There’s a Catch–22 type joke (at least, I thought it was a joke) about clients’ attendance at appointments:

If they’re early, they’re anxious; if they’re on time, they’re obsessional; if they’re late, they’re resistant.

Therapists, by contrast, seem only to have two modes: on time (rare) and late (mostly). Lateness on the part of therapists is usually due to an excessive workload and so is likely to be forgiven—or at least tolerated—by NHS clients. The implicit message, that the therapist’s time is more valuable than the client’s, doesn’t make for a good start to a session, however.

In an over-subscribed service, punctuality is difficult to ensure. Many medical services don’t even try, overbooking clinics on the principle that there will be non-attendances. The aim is to ensure that the clinician never has to wait for a patient, but this almost guarantees that the patient will face a lengthy wait.

Punctuality has no downside. Lateness may imply importance and high demand, but punctuality conveys professionalism, courtesy and credibility: who would accept time management advice from someone who arrived late?

Ten minutes in a busy clinic can be a very short time: scribbling casenotes, fielding phone calls and requests from colleagues, scanning files and letters prior to your next appointment.

Ten minutes in a waiting room is a long time, especially if you have arrived early in order to ensure that you are on time, if you are anxious or in pain, or if you have psyched yourself up for the appointment. A punctual therapist will get a calmer, less anxious client.

Therapists who book appointments back to back (or overbook clinics) to compensate for non-attendance are replacing one problem with another. Punctuality ensures that persistently late clients are obvious to the therapist, not just their receptionist, permitting contributory issues to be addressed. Tackling client lateness when you are habitually late would be a challenge for even the most blatant hypocrite!

In the Room

A blog focussing upon cognitive behavioural & psychodynamic techniques & issues “in the room” rather than case or theoretical discussions.

Chris Allan is a Clinical Psychologist and Director of the Psychology Clinic at the University of Wollongong in New South Wales, Australia. His weblog In The Room addresses a range of therapeutic issues and the related literature.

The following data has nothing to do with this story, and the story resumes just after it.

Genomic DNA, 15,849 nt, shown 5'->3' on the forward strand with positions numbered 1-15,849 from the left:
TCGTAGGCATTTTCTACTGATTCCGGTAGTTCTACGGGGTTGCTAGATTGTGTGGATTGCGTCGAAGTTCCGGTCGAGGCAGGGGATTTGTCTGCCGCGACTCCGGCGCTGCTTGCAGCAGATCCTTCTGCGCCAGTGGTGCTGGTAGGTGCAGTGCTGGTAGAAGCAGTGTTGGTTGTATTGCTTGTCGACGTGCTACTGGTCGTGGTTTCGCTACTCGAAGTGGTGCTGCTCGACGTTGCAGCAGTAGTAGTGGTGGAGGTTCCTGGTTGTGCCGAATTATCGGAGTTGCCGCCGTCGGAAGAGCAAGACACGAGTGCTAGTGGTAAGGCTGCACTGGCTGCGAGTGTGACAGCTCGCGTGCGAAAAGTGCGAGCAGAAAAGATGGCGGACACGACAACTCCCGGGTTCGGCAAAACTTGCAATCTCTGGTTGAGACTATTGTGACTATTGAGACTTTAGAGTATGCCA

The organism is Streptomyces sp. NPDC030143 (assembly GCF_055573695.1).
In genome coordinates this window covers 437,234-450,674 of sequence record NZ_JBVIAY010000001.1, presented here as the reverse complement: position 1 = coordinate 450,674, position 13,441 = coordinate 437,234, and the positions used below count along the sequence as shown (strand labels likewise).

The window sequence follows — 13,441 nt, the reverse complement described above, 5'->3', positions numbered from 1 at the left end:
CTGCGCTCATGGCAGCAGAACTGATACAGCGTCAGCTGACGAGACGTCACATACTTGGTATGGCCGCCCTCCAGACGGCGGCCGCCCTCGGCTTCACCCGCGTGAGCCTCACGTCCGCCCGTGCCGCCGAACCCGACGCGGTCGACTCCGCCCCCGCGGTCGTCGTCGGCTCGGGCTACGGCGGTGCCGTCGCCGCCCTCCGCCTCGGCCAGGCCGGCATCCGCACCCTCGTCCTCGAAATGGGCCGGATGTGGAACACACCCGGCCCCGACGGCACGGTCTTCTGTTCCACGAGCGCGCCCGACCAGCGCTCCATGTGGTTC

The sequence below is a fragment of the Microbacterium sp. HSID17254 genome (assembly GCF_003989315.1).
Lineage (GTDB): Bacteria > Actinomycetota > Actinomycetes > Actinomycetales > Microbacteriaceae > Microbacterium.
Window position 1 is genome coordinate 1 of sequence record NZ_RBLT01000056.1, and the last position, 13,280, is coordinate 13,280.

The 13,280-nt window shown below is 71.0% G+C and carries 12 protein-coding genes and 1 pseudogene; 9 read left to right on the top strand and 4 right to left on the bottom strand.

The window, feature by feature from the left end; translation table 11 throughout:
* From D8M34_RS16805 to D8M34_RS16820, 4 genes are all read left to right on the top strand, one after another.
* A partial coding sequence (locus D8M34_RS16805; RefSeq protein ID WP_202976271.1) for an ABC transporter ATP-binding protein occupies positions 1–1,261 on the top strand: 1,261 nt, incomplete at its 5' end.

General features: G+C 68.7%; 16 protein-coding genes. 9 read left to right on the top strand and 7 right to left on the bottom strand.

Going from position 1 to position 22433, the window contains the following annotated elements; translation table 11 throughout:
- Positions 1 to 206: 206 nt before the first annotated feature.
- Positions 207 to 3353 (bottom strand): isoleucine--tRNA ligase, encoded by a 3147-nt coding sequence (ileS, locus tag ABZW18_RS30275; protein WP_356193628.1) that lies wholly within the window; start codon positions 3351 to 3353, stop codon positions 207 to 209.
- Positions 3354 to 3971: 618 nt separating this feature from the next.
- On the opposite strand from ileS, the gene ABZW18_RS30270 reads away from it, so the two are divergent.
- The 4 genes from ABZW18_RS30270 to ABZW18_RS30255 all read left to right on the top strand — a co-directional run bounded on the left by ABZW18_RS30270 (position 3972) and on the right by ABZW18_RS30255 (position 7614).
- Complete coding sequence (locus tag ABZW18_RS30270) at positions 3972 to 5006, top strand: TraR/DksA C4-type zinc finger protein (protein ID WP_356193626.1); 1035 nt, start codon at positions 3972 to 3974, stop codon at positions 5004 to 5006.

Each post illustrates a problem encountered by therapists and offers insights into this problem, often with extensive quotes from relevant textbooks and journals. As a round up of “therapy tips & techniques you will find in your textbooks”, In the Room should be of use to any psychological therapist and is well worth a read by physical therapists also.

The Golden Rule is universal

Treat others as you’d like to be treated is a universal principle. Therapists who avoid working with other faiths and cultures can be assured that there is common ground to work from.

Working with people with different beliefs can be challenging, especially for psychological therapists. By definition, every client holds some beliefs differing from the therapist’s but there is something particularly daunting about codified cultural and religious belief systems.

Clients will often seek out therapists of a similar culture or faith, fearing (sometimes correctly) that an ignorant or antagonistic therapist may question basic beliefs which they do not wish to examine.

Therapists may also shy away from clients of different cultures or faiths, fearing that a misunderstanding on their part may upset or offend the client, possibly even to the level of formal complaints. Such a lack of confidence does little for rapport.

Whilst therapists cannot know the details of every faith and culture they might encounter and should think carefully before attempting to work within frameworks they do not understand, there is one principle common to almost all belief systems: the Golden Rule;

do unto others as you would have them do unto you.

Religious lists 21 world religions (including Christianity, Judaism, Islam, Hinduism & Sikhism) and a number of other philosophical systems which contain a version of the Golden Rule.

The site notes that most religions make some exception for non-believers, but the existence of this almost universal principle should reassure the uncertain that there can be common ground.

A wise therapist would not, of course, presume to believe that there can be complete agreement. The comedian Emo Phillips has illustrated the dangers of pursuing the search for common ground too far.